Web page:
The Unborn
Rogue Pictures
At the Quality 16 and Showcase
2 out of 5 Stars

Courtesy of Rogue

David Goyer is a fantastic screenwriter when it comes to dark action, spectacle and the occult. An Ann Arbor native, Goyer is an avid sci-fi and comic geek who brandishes tattoos and is noted for his brooding writing. He helped write the last two “Batman” films, made the “Blade” movies superior schlock and has written enough junk food (“Death Warrant,” “Dark City”) to last Spike a lifetime.

But as a director, Goyer kinda … sucks.

The weak direction is only thing holding back “The Unborn,” a consistently interesting but ultimately medicore new thriller written and directed by Goyer. A brilliant idea-making kind of man, Goyer keeps enough utterly crazy shit on the screen at all times to keep audiences amused, but he never quite leads the film in the direction he should. “The Unborn” is a perfect example that creative stories can be poorly told.

“The Unborn” is the story of Casey Beldon (Odette Yustman, “Cloverfield”), an undergrad student living in and around Chicago. She’s starting to see things: creepy kids, blinking fetuses and insects everywhere. And, because this is a supernatural thriller and obviously nothing like real life, the film never shows Casey going to class, discussing her major, tuition or grades.

Realistic or not, Casey has just found out that she had a twin who died during childbirth. Perhaps that’s why she’s haunted by a spooky little boy? Could it be the reason she’s seeing dogs with masks on their faces?

In search of answers, Casey finds her estranged grandmother Sofi (Jane Alexander, “The Ring”), a Holocaust survivor and requisite wise old religious lady. Sofi explains that Casey is being haunted by a dybbuk, a possessing demon of Kabbalah and Jewish European folklore that can invade our world via mirrors and scantily clad women. How PG-13.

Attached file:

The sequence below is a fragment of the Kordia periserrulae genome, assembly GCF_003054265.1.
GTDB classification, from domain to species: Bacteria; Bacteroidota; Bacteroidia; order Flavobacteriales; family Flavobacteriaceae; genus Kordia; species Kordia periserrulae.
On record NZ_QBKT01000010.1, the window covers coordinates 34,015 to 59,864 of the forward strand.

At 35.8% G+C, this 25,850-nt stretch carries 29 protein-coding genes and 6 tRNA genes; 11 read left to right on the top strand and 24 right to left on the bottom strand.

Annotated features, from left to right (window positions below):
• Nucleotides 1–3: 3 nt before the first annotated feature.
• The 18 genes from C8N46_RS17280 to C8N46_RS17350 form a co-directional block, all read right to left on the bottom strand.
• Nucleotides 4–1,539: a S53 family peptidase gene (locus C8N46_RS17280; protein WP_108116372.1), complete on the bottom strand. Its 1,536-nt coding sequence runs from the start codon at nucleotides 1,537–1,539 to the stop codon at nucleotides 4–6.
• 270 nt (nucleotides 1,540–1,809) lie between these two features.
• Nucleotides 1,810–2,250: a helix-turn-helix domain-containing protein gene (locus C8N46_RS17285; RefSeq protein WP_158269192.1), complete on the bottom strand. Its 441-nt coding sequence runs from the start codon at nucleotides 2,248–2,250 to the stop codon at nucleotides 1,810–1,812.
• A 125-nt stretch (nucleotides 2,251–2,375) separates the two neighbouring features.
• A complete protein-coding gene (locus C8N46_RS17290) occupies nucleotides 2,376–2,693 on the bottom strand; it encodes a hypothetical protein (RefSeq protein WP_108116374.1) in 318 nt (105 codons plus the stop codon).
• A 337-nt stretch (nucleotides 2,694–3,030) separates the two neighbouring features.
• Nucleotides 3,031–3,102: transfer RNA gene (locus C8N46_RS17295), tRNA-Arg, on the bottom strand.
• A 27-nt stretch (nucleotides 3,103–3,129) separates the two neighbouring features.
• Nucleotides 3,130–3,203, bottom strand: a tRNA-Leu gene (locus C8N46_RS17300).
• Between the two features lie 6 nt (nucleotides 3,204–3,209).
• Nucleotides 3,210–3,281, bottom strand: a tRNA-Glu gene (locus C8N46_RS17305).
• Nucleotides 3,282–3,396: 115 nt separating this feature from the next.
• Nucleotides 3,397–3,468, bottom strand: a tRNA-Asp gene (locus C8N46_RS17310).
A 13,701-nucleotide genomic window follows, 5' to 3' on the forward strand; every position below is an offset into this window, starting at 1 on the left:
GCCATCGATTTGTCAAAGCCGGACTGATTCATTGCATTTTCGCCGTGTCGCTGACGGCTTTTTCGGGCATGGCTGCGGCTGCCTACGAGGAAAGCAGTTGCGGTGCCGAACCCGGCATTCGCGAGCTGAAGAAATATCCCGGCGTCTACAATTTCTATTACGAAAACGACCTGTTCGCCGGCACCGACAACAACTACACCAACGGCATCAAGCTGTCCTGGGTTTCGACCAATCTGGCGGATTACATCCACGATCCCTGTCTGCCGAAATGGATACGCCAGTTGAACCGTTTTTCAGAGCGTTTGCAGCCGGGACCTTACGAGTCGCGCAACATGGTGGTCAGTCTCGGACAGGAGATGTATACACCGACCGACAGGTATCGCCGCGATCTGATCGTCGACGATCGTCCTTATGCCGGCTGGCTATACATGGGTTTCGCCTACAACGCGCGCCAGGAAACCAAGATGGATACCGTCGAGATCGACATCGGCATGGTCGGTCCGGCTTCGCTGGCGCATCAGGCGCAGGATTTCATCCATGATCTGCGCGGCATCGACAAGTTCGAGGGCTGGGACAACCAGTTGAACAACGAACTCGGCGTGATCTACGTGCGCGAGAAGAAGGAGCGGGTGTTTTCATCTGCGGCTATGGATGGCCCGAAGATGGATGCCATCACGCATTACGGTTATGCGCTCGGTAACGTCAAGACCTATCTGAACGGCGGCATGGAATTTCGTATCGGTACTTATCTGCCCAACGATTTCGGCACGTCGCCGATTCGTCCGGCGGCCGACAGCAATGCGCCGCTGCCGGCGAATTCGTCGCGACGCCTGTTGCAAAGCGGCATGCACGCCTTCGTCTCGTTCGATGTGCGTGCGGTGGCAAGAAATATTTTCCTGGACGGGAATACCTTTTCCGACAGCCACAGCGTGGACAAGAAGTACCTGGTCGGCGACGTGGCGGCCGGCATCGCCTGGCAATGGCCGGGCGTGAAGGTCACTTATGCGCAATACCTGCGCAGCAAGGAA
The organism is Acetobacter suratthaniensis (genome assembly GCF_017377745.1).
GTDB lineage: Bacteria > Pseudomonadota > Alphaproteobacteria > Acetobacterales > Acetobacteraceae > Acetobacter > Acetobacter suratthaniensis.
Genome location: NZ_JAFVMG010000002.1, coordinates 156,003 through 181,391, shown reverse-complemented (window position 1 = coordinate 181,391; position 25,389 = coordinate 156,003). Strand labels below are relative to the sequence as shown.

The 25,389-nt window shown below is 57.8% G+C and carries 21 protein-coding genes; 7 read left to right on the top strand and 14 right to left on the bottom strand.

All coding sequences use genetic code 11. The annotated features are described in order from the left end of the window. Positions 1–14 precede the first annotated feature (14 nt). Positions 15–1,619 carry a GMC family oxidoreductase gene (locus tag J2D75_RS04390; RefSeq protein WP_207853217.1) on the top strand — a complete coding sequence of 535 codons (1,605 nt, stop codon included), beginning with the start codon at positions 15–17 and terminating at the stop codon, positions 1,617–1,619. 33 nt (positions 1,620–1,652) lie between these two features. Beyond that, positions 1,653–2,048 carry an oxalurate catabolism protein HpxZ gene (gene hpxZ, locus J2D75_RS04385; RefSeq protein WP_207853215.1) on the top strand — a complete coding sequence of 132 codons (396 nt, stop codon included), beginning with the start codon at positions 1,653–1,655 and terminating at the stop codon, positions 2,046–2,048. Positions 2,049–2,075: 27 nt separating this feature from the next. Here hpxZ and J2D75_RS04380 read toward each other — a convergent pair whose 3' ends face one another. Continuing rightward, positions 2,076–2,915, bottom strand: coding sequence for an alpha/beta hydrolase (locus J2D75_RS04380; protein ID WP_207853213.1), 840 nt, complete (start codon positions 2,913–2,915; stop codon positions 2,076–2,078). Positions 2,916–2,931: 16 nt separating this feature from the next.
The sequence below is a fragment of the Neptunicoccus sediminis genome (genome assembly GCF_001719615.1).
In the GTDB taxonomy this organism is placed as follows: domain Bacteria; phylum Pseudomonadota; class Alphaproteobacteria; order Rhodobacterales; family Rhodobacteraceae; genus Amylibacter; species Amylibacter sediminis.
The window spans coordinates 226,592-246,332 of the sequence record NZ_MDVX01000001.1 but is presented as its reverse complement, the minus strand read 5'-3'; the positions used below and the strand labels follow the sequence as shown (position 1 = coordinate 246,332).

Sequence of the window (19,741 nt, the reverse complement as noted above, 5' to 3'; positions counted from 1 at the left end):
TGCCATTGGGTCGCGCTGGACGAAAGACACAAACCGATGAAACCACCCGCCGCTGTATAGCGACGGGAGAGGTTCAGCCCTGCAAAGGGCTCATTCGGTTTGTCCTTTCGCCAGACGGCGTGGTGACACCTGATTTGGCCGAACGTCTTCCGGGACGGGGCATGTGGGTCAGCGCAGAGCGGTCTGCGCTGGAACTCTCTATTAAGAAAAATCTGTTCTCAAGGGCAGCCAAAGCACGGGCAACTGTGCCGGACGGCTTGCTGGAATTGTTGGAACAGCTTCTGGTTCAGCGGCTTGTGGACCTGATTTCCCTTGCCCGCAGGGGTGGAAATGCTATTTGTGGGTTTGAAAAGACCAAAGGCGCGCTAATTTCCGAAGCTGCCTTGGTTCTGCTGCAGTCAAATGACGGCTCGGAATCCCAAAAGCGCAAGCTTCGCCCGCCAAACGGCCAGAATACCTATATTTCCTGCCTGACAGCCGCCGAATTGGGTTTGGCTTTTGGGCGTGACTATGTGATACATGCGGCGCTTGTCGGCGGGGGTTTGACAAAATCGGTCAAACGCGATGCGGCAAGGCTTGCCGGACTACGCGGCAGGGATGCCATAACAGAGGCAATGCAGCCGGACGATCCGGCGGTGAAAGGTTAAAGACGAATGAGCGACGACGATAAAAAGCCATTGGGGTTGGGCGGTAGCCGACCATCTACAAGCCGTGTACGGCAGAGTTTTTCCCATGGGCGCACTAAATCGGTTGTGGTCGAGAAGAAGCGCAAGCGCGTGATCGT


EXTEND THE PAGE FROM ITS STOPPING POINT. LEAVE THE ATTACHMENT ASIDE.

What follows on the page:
The rest of “The Unborn” is a series of creepy moments and crazy images that should leave the audience wondering how Gary Oldman (“Batman Begins”) wound up in this movie as an exorcising rabbi.

Still, “The Unborn” has some fascinating imagery and ideas. A mix of Jewish mysticism, underage melodrama and imagery lifted from “Don’t Look Now,” the film occasionally works. It’s filled with radically random moments. When a feeble old man suddenly bends and morphs into an upside-down tarantula, Goyer strikes trippy gold. When a four-year-old child appears with a blue raincoat, butcher knife and demon face, it’s legitimately scary. And when Gary Oldman sees a bull terrier with an upside down head growling in a temple, it’s actually memorable.

But it’s not enough. While “The Unborn” has great images and fresh ideas, nothing ever quite meshes. Goyer is still green at directing, and he throws his scenes together with little cohesion or flair.

Horror films can easily sling cheap thrills at audiences, usually using tense “Psycho”-esque strings in the soundtrack and crash edits. Goyer lazily uses these tools, in addition to innocuous slow motion and baroque angles. As a result, one can’t help but imagine this material in the hands of a skilled horror director. There’s a reason “The Dark Knight” was so good: Goyer let someone else direct his material. What if Guillermo Del Toro (“Pan’s Labyrinth”) or Eli Roth (“Hostel”) got a crack at this? Think of all the tension and thrills people could get from a Goyer collaboration with one of those guys.

Instead, “The Unborn” is just a slightly average January thriller. Keep writing, Goyer.

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